FOKE

Friends of Ku-ring-gai
Environment

 

 

NSW Planning is going forward with plans for high rise and high density in Sydney when all the facts suggest that the Covid-19 epidemic has changed the way people will live and work in Sydney.

Will this be our last pandemic? Most likely not. This one may take years to get fully under some sort of control or it may rear its ugly head again and again. With increasing globalisation and increasing global populations, more pandemics are a probability, not a possibility. There have been warnings ‘spanning multiple decades’ of such an event. (ABC Science, The next pandemic is coming – and sooner than we think 7/6/2020)

The facts of this pandemic highlight the importance of social distancing and self-isolation in reducing its severity and reducing the death toll. Essential to this is avoiding congested areas, whether in residences or employment locations, such as elevators, communal areas, and enclosed spaces such as public transport. Also essential is the need for fresh air, filtration from trees and separation.

High density buildings have characteristics that make social distancing virtually impossible. For example, New York has experienced a disproportionately higher infection rate due to its very high density residential and employment situation.

If NSW planning continues to pursue a high rise and high density strategy, it is abrogating its duty of care in building a healthy city for its citizens. One of the reasons that Australia has been able to manage the pandemic so well so far, is that our housing is still dominated by detached or low rise dwellings, and low-mid rise apartment buildings.

We have experienced a move to a more mobile workforce in just 3 months than we could have thought possible. The remote working model was anticipated to take many years to be embraced by businesses and employees alike. However this has now been tested and proven successful across a range of knowledge based industries. Employees determining that it is workable, and companies seeing the benefits of lower ongoing occupancy costs in the city.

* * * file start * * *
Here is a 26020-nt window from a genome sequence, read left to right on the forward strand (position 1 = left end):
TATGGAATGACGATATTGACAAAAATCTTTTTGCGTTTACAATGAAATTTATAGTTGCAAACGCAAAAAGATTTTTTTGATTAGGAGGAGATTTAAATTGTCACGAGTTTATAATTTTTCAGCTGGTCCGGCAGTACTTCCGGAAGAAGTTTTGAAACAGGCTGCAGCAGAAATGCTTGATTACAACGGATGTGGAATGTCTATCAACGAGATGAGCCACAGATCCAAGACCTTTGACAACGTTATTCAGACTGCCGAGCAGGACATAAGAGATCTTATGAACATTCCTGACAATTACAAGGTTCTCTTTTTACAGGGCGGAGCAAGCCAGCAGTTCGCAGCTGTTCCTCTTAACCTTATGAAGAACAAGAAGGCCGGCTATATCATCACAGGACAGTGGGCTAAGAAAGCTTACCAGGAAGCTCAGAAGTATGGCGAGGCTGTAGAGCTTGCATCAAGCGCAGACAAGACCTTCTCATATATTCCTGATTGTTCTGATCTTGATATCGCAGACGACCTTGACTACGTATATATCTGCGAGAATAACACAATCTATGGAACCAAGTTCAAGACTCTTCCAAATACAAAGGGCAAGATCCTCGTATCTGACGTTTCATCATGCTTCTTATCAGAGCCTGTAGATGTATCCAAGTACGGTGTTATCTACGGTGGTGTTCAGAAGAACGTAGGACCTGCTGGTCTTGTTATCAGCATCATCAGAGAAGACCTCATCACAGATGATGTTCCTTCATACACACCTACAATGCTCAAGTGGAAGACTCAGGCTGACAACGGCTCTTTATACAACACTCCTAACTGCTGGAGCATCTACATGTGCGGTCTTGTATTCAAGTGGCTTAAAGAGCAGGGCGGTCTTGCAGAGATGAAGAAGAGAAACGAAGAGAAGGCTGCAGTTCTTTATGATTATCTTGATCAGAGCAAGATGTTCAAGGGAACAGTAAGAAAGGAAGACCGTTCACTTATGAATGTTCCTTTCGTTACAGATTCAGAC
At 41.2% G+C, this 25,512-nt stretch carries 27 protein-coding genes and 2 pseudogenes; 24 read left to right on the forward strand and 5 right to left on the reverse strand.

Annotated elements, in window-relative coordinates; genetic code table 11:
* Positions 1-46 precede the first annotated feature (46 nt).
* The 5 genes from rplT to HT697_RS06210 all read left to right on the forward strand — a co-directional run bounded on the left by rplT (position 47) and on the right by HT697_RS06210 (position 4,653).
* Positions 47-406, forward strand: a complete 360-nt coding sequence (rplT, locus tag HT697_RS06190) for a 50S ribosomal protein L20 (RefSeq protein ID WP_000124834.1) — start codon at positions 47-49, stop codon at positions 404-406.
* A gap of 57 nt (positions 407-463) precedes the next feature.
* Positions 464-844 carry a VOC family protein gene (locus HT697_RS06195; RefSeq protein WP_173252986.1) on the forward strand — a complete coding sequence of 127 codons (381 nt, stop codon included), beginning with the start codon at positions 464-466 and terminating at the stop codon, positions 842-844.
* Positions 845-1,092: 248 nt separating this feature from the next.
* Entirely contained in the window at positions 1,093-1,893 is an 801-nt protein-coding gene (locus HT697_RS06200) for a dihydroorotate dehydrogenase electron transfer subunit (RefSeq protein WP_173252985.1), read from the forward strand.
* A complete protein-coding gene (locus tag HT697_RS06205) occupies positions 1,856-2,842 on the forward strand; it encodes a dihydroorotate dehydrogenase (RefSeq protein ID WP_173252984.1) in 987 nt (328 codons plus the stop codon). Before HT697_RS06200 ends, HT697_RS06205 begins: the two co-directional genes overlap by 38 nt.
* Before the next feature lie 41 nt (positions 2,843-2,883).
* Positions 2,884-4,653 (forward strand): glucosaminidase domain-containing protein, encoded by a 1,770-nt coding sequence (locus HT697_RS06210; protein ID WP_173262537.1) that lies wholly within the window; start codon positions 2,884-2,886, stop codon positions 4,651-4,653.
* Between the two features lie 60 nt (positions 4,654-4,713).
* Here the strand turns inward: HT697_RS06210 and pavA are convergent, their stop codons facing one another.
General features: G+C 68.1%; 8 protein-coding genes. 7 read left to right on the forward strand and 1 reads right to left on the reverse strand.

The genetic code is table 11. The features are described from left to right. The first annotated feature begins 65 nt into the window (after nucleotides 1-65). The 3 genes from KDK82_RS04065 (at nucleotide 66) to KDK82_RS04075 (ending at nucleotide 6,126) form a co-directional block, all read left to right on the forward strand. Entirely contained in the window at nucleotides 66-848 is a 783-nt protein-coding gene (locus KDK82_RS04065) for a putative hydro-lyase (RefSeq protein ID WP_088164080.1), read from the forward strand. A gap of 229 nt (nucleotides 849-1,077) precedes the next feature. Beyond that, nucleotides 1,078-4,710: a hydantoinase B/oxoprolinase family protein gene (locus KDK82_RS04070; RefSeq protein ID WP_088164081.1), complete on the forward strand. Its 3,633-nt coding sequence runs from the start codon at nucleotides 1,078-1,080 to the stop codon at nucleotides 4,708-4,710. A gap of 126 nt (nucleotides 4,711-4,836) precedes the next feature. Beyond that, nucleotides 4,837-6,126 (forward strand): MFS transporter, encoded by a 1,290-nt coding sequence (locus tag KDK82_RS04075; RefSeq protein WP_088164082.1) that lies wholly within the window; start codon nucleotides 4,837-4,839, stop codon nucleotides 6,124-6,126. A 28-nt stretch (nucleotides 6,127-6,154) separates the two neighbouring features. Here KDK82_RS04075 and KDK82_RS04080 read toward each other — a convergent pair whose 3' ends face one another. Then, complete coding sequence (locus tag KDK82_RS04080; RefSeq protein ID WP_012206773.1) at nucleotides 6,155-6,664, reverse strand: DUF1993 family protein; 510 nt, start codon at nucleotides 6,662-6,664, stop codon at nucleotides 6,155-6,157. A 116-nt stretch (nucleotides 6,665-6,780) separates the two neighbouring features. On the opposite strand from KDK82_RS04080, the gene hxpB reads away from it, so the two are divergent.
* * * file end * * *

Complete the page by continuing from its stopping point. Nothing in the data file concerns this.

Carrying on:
Added to this is the report published in June on ‘Population Mobility in Australia from 2011 to 2016’ by the Regional Australian Institute, which shows that for Sydney nearly 65,000 more people moved to the regions than came to Sydney. And significantly, more millennials, 20 to 35 year olds, are leaving Sydney for the regions than the other way around. One can only expect that this trend will strengthen with remote working opportunities increasingly more commonplace across NSW.

It is becoming clear that the Covid-19 impact will last for more than 2 years, with consequent high unemployment and minimal immigration. The current models based on earlier assumptions of high population growth over the next 5 years are no longer valid. There would be few businesses that would apply a pre-Covid business strategy as the basis of their future plans. Neither should NSW Planning!

What should NSW Planning do to develop a healthy environment for its citizens?

  • Truly embrace decentralisation with more schools, high-quality health facilities and water security in the regions
  • Build schools and infrastructure to support the current population in outer Sydney.
  • Immediately put a moratorium on high rise developments and assess the redeployment of released corporate space.
  • Ensure the proposed green open space corridor guidelines are mandatory and not optional